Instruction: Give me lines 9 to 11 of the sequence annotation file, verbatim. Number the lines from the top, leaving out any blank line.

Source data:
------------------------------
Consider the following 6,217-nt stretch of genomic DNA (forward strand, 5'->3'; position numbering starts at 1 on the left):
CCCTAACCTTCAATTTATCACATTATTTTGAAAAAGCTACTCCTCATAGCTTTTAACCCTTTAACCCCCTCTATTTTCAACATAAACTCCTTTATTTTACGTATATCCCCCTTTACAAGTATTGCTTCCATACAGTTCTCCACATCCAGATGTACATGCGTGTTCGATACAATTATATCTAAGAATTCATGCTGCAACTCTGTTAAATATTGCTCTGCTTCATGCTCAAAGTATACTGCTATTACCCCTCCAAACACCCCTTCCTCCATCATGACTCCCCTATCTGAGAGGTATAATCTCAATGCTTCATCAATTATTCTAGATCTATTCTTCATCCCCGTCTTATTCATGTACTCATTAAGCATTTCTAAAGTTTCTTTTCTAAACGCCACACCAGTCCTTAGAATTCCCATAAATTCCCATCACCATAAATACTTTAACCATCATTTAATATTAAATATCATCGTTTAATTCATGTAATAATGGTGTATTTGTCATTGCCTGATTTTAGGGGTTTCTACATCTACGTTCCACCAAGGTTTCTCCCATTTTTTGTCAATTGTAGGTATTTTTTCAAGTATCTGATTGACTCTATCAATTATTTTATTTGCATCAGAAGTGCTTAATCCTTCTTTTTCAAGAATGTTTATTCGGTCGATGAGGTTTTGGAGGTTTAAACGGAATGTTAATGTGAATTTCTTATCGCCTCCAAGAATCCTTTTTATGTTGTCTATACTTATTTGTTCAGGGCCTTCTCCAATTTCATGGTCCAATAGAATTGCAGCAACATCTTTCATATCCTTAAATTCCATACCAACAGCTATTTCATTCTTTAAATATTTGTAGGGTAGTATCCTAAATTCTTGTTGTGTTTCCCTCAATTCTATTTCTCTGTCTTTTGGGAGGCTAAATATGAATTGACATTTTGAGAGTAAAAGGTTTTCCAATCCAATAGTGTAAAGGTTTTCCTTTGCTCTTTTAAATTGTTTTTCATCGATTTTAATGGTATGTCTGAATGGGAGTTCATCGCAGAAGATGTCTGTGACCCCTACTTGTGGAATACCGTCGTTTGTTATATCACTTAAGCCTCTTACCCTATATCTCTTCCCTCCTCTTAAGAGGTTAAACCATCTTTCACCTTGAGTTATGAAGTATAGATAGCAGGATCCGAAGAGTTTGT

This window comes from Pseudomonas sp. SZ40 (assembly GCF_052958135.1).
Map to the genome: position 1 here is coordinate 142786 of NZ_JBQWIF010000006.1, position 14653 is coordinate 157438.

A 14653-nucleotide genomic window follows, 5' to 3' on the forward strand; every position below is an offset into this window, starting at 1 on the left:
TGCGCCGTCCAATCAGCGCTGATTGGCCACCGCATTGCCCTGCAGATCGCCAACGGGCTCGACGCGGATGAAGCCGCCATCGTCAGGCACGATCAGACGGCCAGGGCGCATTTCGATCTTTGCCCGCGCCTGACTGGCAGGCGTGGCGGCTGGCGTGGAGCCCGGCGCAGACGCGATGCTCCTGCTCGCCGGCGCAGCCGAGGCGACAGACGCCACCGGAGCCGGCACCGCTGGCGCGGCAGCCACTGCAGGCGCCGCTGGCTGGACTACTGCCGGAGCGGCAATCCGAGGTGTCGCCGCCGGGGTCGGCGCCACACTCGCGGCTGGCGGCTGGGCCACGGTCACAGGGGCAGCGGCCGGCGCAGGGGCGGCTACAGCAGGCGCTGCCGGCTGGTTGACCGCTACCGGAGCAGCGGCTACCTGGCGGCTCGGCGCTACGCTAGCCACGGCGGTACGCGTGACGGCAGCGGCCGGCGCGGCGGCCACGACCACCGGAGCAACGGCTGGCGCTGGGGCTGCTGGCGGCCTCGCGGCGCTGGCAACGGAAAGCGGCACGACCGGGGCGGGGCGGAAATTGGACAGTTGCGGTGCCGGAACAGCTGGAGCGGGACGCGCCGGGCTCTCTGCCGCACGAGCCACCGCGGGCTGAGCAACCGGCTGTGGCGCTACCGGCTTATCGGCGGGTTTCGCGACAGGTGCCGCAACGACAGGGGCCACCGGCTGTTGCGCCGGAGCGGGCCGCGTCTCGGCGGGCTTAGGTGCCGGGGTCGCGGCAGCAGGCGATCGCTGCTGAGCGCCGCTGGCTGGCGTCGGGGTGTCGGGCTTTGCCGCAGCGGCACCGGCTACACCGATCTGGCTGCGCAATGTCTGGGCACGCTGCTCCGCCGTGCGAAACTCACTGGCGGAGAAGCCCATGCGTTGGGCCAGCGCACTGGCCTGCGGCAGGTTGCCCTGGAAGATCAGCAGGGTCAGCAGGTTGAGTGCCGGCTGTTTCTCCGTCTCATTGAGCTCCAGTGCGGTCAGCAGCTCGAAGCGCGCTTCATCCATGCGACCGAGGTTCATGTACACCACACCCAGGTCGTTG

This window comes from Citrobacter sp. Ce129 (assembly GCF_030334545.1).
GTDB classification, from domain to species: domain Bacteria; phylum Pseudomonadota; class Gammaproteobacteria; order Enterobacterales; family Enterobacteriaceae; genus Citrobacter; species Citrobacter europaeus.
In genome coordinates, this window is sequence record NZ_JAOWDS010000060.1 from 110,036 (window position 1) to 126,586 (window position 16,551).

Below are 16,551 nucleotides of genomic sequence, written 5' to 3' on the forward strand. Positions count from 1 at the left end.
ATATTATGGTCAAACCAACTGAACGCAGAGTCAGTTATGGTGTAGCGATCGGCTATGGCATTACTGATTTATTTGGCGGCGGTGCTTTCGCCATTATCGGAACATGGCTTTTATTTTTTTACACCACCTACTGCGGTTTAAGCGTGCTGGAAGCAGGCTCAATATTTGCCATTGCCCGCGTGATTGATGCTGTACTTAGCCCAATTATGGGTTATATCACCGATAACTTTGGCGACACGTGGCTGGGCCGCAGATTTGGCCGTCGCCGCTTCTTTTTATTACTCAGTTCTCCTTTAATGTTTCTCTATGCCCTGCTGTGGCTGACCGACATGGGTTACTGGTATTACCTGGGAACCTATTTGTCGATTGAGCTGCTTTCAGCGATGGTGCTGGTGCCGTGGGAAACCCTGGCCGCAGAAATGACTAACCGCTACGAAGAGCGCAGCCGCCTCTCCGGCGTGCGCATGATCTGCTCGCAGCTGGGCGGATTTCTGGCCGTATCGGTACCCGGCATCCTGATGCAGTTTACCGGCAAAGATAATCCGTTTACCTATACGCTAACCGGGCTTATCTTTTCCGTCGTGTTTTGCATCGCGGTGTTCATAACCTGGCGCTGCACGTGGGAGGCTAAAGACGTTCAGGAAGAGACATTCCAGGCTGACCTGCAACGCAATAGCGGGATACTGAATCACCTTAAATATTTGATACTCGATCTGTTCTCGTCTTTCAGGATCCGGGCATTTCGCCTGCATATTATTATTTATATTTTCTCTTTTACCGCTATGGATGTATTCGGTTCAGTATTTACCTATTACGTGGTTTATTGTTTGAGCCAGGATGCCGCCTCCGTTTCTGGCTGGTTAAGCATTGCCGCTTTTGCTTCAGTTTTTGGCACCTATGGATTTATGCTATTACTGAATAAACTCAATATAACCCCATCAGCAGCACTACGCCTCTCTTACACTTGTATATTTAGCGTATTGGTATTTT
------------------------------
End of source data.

In genome coordinates, this window is sequence record NZ_JAOWDS010000060.1 from 110,036 (window position 1) to 126,586 (window position 16,551).

Below are 16,551 nucleotides of genomic sequence, written 5' to 3' on the forward strand. Positions count from 1 at the left end.
ATATTATGGTCAAACCAACTGAACGCAGAGTCAGTTATGGTGTAGCGATCGGCTATGGCATTACTGATTTATTTGGCGGCGGTGCTTTCGCCATTATCGGAACATGGCTTTTATTTTTTTACACCACCTACTGCGGTTTAAGCGTGCTGGAAGCAGGCTCAATATTTGCCATTGCCCGCGTGATTGATGCTGTACTTAGCCCAATTATGGGTTATATCACCGATAACTTTGGCGACACGTGGCTGGGCCGCAGATTTGGCCGTCGCCGCTTCTTTTTATTACTCAGTTCTCCTTTAATGTTTCTCTATGCCCTGCTGTGGCTGACCGACATGGGTTACTGGTATTACCTGGGAACCTATTTGTCGATTGAGCTGCTTTCAGCGATGGTGCTGGTGCCGTGGGAAACCCTGGCCGCAGAAATGACTAACCGCTACGAAGAGCGCAGCCGCCTCTCCGGCGTGCGCATGATCTGCTCGCAGCTGGGCGGATTTCTGGCCGTATCGGTACCCGGCATCCTGATGCAGTTTACCGGCAAAGATAATCCGTTTACCTATACGCTAACCGGGCTTATCTTTTCCGTCGTGTTTTGCATCGCGGTGTTCATAACCTGGCGCTGCACGTGGGAGGCTAAAGACGTTCAGGAAGAGACATTCCAGGCTGACCTGCAACGCAATAGCGGGATACTGAATCACCTTAAATATTTGATACTCGATCTGTTCTCGTCTTTCAGGATCCGGGCATTTCGCCTGCATATTATTATTTATATTTTCTCTTTTACCGCTATGGATGTATTCGGTTCAGTATTTACCTATTACGTGGTTTATTGTTTGAGCCAGGATGCCGCCTCCGTTTCTGGCTGGTTAAGCATTGCCGCTTTTGCTTCAGTTTTTGGCACCTATGGATTTATGCTATTACTGAATAAACTCAATATAACCCCATCAGCAGCACTACGCCTCTCTTACACTTGTATATTTAGCGTATTGGTATTTT